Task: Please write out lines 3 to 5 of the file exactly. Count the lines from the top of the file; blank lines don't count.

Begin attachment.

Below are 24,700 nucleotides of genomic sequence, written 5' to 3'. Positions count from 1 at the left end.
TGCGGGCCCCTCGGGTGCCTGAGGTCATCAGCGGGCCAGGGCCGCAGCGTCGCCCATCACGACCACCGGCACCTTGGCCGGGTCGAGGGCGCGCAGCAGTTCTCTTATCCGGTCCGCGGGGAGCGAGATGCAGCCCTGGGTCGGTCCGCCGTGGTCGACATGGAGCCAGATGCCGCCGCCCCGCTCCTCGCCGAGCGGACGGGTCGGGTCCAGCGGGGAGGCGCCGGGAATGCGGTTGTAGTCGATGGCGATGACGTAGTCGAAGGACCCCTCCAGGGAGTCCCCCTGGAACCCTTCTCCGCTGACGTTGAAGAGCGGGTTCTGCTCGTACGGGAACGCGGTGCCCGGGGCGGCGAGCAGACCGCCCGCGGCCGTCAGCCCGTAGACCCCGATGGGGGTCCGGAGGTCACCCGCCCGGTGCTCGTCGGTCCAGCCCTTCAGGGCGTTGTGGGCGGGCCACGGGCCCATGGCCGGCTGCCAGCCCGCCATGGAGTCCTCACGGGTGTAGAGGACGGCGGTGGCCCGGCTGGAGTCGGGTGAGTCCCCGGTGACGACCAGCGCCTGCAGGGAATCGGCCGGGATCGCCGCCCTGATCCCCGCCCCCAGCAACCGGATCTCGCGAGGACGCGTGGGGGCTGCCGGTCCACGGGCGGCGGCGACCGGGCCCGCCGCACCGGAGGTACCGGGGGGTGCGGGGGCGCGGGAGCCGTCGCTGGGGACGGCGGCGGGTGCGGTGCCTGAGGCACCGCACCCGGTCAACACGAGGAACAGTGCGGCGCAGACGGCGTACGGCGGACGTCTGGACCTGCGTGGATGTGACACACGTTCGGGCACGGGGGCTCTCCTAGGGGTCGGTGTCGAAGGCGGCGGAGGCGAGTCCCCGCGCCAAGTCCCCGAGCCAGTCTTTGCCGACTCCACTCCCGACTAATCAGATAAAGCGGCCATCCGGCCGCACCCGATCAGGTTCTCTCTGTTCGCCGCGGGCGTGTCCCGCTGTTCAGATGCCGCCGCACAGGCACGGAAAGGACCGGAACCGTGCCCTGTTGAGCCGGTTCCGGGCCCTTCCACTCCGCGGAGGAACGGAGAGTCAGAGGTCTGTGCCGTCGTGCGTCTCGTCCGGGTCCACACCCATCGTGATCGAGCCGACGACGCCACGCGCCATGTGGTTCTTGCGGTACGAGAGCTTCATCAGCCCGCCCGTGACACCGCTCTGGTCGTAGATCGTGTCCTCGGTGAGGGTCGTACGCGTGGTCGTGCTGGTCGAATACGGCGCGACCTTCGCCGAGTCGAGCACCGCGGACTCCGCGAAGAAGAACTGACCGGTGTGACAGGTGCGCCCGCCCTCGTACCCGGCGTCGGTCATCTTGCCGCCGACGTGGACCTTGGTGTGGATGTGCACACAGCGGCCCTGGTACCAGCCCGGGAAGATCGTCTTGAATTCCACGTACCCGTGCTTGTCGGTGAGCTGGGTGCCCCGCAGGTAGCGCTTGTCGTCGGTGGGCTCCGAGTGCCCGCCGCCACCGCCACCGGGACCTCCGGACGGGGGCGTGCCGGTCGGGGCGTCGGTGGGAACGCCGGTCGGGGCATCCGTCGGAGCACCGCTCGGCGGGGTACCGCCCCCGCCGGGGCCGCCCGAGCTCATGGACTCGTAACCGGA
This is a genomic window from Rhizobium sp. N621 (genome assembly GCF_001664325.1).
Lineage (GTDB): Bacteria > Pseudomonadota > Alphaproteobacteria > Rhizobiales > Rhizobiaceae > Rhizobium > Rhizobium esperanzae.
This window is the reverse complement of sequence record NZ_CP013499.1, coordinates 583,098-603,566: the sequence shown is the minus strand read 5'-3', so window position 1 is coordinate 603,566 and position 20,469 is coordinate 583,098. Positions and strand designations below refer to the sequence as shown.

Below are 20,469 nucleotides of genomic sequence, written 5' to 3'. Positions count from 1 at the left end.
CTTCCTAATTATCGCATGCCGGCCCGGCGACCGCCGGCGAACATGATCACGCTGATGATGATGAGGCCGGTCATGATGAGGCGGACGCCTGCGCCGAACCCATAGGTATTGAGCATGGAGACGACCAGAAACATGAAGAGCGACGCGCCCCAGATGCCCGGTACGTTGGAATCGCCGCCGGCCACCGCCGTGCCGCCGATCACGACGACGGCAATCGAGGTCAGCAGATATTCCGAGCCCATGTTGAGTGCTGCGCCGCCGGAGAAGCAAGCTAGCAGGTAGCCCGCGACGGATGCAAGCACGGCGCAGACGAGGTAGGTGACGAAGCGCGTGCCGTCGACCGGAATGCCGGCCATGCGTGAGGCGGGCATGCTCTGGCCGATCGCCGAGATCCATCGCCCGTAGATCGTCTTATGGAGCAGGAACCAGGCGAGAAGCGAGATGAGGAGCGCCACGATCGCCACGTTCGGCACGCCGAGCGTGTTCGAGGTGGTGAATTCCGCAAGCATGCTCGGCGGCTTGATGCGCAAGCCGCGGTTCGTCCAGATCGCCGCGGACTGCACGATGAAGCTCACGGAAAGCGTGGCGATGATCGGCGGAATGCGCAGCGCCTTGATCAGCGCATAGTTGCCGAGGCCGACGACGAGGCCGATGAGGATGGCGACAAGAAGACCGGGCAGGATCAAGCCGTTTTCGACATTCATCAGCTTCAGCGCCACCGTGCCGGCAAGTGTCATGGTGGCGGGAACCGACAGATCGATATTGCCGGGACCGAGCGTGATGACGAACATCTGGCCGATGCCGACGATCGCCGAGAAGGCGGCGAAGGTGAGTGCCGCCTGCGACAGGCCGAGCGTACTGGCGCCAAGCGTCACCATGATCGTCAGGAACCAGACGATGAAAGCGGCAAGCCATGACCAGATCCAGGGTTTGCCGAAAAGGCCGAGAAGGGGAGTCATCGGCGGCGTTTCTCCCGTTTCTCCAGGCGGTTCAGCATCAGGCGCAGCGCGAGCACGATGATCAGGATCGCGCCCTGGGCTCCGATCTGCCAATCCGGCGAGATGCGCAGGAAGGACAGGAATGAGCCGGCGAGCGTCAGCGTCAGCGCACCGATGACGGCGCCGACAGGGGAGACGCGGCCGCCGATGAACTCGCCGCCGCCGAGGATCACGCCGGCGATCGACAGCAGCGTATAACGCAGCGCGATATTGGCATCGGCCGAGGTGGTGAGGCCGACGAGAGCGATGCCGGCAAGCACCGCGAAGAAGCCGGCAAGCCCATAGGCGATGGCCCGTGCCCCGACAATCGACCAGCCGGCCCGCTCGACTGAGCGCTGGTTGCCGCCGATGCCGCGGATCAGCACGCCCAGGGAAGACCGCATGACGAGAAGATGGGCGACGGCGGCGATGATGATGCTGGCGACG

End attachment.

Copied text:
This is a genomic window from Rhizobium sp. N621 (genome assembly GCF_001664325.1).
Lineage (GTDB): Bacteria > Pseudomonadota > Alphaproteobacteria > Rhizobiales > Rhizobiaceae > Rhizobium > Rhizobium esperanzae.
This window is the reverse complement of sequence record NZ_CP013499.1, coordinates 583,098-603,566: the sequence shown is the minus strand read 5'-3', so window position 1 is coordinate 603,566 and position 20,469 is coordinate 583,098. Positions and strand designations below refer to the sequence as shown.